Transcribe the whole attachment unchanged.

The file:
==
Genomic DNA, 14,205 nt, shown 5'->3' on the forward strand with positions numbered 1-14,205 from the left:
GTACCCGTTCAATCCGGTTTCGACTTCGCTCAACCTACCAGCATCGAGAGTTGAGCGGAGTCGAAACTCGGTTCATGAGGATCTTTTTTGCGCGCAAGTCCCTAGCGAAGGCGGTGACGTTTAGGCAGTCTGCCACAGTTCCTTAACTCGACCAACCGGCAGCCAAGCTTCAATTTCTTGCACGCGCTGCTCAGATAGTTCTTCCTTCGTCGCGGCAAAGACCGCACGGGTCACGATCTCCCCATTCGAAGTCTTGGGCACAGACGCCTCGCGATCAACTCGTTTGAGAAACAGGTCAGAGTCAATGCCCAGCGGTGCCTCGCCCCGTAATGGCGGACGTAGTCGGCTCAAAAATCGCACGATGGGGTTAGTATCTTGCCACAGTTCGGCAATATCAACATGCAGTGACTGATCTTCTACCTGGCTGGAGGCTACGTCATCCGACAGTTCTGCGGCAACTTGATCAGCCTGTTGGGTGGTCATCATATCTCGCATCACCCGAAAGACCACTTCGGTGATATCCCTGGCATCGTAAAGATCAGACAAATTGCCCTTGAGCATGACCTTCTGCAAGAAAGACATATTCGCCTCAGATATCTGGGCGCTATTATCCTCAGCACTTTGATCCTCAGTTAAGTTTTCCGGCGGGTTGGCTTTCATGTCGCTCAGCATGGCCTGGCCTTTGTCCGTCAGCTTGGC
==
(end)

Genomic DNA, 14,205 nt, shown 5'->3' on the forward strand with positions numbered 1-14,205 from the left:
GTACCCGTTCAATCCGGTTTCGACTTCGCTCAACCTACCAGCATCGAGAGTTGAGCGGAGTCGAAACTCGGTTCATGAGGATCTTTTTTGCGCGCAAGTCCCTAGCGAAGGCGGTGACGTTTAGGCAGTCTGCCACAGTTCCTTAACTCGACCAACCGGCAGCCAAGCTTCAATTTCTTGCACGCGCTGCTCAGATAGTTCTTCCTTCGTCGCGGCAAAGACCGCACGGGTCACGATCTCCCCATTCGAAGTCTTGGGCACAGACGCCTCGCGATCAACTCGTTTGAGAAACAGGTCAGAGTCAATGCCCAGCGGTGCCTCGCCCCGTAATGGCGGACGTAGTCGGCTCAAAAATCGCACGATGGGGTTAGTATCTTGCCACAGTTCGGCAATATCAACATGCAGTGACTGATCTTCTACCTGGCTGGAGGCTACGTCATCCGACAGTTCTGCGGCAACTTGATCAGCCTGTTGGGTGGTCATCATATCTCGCATCACCCGAAAGACCACTTCGGTGATATCCCTGGCATCGTAAAGATCAGACAAATTGCCCTTGAGCATGACCTTCTGCAAGAAAGACATATTCGCCTCAGATATCTGGGCGCTATTATCCTCAGCACTTTGATCCTCAGTTAAGTTTTCCGGCGGGTTGGCTTTCATGTCGCTCAGCATGGCCTGGCCTTTGTCCGTCAGCTTGGC